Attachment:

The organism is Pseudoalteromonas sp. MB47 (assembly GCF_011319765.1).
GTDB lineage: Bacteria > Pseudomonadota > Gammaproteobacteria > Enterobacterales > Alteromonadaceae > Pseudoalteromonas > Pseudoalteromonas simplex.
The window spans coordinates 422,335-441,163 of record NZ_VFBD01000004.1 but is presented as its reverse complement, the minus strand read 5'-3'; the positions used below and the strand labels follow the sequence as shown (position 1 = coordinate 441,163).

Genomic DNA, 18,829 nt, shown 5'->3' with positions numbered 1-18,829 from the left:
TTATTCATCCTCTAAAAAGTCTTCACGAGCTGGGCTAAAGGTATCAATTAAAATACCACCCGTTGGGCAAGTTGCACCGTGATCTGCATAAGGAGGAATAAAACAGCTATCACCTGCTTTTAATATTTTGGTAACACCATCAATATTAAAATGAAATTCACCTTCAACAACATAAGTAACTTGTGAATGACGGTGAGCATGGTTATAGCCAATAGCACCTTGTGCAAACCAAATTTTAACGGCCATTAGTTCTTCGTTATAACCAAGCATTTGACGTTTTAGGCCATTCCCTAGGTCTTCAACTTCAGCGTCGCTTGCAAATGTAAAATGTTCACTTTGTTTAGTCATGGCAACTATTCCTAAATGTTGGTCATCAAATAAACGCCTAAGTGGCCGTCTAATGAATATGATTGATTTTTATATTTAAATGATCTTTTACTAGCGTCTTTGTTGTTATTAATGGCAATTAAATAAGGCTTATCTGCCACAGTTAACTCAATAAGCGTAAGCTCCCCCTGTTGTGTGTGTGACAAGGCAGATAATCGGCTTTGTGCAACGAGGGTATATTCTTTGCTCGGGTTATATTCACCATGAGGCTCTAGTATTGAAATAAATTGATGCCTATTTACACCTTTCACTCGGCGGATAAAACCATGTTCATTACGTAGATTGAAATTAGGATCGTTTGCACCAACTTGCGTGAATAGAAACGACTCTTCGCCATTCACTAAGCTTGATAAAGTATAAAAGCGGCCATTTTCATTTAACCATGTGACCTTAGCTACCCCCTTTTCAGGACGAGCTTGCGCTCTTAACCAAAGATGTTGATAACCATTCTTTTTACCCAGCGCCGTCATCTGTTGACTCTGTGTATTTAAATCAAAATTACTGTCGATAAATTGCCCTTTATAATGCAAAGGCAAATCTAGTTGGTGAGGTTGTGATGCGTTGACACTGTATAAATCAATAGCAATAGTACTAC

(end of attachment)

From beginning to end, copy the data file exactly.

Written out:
The organism is Pseudoalteromonas sp. MB47 (assembly GCF_011319765.1).
GTDB lineage: Bacteria > Pseudomonadota > Gammaproteobacteria > Enterobacterales > Alteromonadaceae > Pseudoalteromonas > Pseudoalteromonas simplex.
The window spans coordinates 422,335-441,163 of record NZ_VFBD01000004.1 but is presented as its reverse complement, the minus strand read 5'-3'; the positions used below and the strand labels follow the sequence as shown (position 1 = coordinate 441,163).

Genomic DNA, 18,829 nt, shown 5'->3' with positions numbered 1-18,829 from the left:
TTATTCATCCTCTAAAAAGTCTTCACGAGCTGGGCTAAAGGTATCAATTAAAATACCACCCGTTGGGCAAGTTGCACCGTGATCTGCATAAGGAGGAATAAAACAGCTATCACCTGCTTTTAATATTTTGGTAACACCATCAATATTAAAATGAAATTCACCTTCAACAACATAAGTAACTTGTGAATGACGGTGAGCATGGTTATAGCCAATAGCACCTTGTGCAAACCAAATTTTAACGGCCATTAGTTCTTCGTTATAACCAAGCATTTGACGTTTTAGGCCATTCCCTAGGTCTTCAACTTCAGCGTCGCTTGCAAATGTAAAATGTTCACTTTGTTTAGTCATGGCAACTATTCCTAAATGTTGGTCATCAAATAAACGCCTAAGTGGCCGTCTAATGAATATGATTGATTTTTATATTTAAATGATCTTTTACTAGCGTCTTTGTTGTTATTAATGGCAATTAAATAAGGCTTATCTGCCACAGTTAACTCAATAAGCGTAAGCTCCCCCTGTTGTGTGTGTGACAAGGCAGATAATCGGCTTTGTGCAACGAGGGTATATTCTTTGCTCGGGTTATATTCACCATGAGGCTCTAGTATTGAAATAAATTGATGCCTATTTACACCTTTCACTCGGCGGATAAAACCATGTTCATTACGTAGATTGAAATTAGGATCGTTTGCACCAACTTGCGTGAATAGAAACGACTCTTCGCCATTCACTAAGCTTGATAAAGTATAAAAGCGGCCATTTTCATTTAACCATGTGACCTTAGCTACCCCCTTTTCAGGACGAGCTTGCGCTCTTAACCAAAGATGTTGATAACCATTCTTTTTACCCAGCGCCGTCATCTGTTGACTCTGTGTATTTAAATCAAAATTACTGTCGATAAATTGCCCTTTATAATGCAAAGGCAAATCTAGTTGGTGAGGTTGTGATGCGTTGACACTGTATAAATCAATAGCAATAGTACTAC